The Daleks, often previously assumed to be the enemy, (PROSE: The Book of the Enemy) rose to prominence in the Time Lords' absence, crossing paths with the Doctor, Fitz, and Trix several times. (PROSE: The Gallifrey Chronicles) They monitored the Council of Eight's affairs and watched the destruction of the Time Station, plotting how they could take advantage of events for their own ends. (PROSE: Sometime Never...) The Doctor foiled their attempt to exterminate the Pope of 2097 on a visit to Mars, a crucial nexus point of human history. (PROSE: The Gallifrey Chronicles)
After suffering from amnesia for several years, (PROSE: The Burning, et al) the Eighth Doctor realised that, in the last moments before he destroyed Romana III's Gallifrey, he had deleted his memories from his brain and downloaded the Matrix, including the minds of all the Time Lords. Marnal made him promise to restore the Time Lords and build a "city for the saved", and to this end, the Doctor sent K9 to Espero, (PROSE: The Gallifrey Chronicles) where Madame Xing had offered to restore his memories. (PROSE: Halflife) The Time Lords were subsequently returned to the universe. (PROSE: The Tomorrow Windows)
As the Imperial Family, the Time Lords ruled over all of time and space from the Needle, (PROSE: Father Time, COMIC: Miranda) led by an incarnation of the Doctor (PROSE: The Gallifrey Chronicles) called the Emperor. (PROSE: Father Time, COMIC: Miranda) The Klade blamed them for draining the universe of energy by starting the War, (COMIC: Miranda) and after several centuries of conflict, the Klade revolted and overthrew the Family. (PROSE: Father Time) However, this did not stop the end of the universe; by the time Miranda Dawkins became Empress of the Needle, there were no stars and the energy drain left everything a dying void. (COMIC: Miranda)
In the time of the Empress, the universe was still a grey void, and all surviving planets were freezing cold. (PROSE: Hope) Entire sections of the universe and its timeline were missing. (PROSE: Father Time)
The Boy from Faction Paradox had once told the Eighth Doctor a "Greyness" would fall over reality around the time of the Needle. (PROSE: Unnatural History) An alternate version of the Doctor saw the Needle was the final structure of life in a grey starless void. (PROSE: The Infinity Doctors)
Behind the scenes[edit | edit source]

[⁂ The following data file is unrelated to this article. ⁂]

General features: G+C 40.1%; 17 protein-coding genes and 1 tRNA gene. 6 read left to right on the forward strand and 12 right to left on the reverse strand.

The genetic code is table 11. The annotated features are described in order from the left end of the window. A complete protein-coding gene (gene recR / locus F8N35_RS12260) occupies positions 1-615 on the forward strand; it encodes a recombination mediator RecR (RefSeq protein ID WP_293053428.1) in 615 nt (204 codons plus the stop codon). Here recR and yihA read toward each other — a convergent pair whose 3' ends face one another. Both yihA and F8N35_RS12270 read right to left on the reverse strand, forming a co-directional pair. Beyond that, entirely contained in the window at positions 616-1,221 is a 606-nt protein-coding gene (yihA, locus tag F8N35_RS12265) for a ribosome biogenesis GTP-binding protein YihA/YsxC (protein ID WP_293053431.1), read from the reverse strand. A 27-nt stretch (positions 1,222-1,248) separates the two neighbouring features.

- Different writers of the Eighth Doctor novels had different perspectives on how much the universe had changed following the end of the War in Heaven.
- Peter Anghelides said, "Gallifrey has been wiped from history. You can believe otherwise if you wish – but remember that some people believe the Earth is flat."
- Anghelides' comments align with what was portrayed in Lawrence Miles' The Adventuress of Henrietta Street, although David A. McIntee quickly remarked that Adventuress was deliberately written in an unreliable narration style.
- Jon Blum agreed that Gallifrey had been wiped from history but at the same time noted that, rather than Gallifrey's unhappening creating a completely new and unrecognisable universe, most things had been unchanged due to Gallifrey's "special relationship" with the rest of time.
- In contrast, Lance Parkin argued that "Gallifrey didn't unhappen, it just blew up. Some characters in the books think differently, but there's a weight of evidence to suggest they were wrong."
- Mark Clapham's Analysis, published in the charity anthology Walking in Eternity, asserted that, following The Ancestor Cell, the amnesic Eighth Doctor was plagued by dreams of a grey void or nothingness, invoking the "grey universe" seen in The Infinity Doctors and implied in Miranda, Father Time, and Clapham's Hope.
- Telos Publishing's Time Hunter series, which began in 2003, often mirrored the tone and ideas seen in the BBC Eighth Doctor Adventures and Faction Paradox comics that featured this "Post-War" status quo. Time Hunter frequently portrayed groups or powers attempting to control or conquer time and demonstrated a universe that could be manipulated through magic and rituals.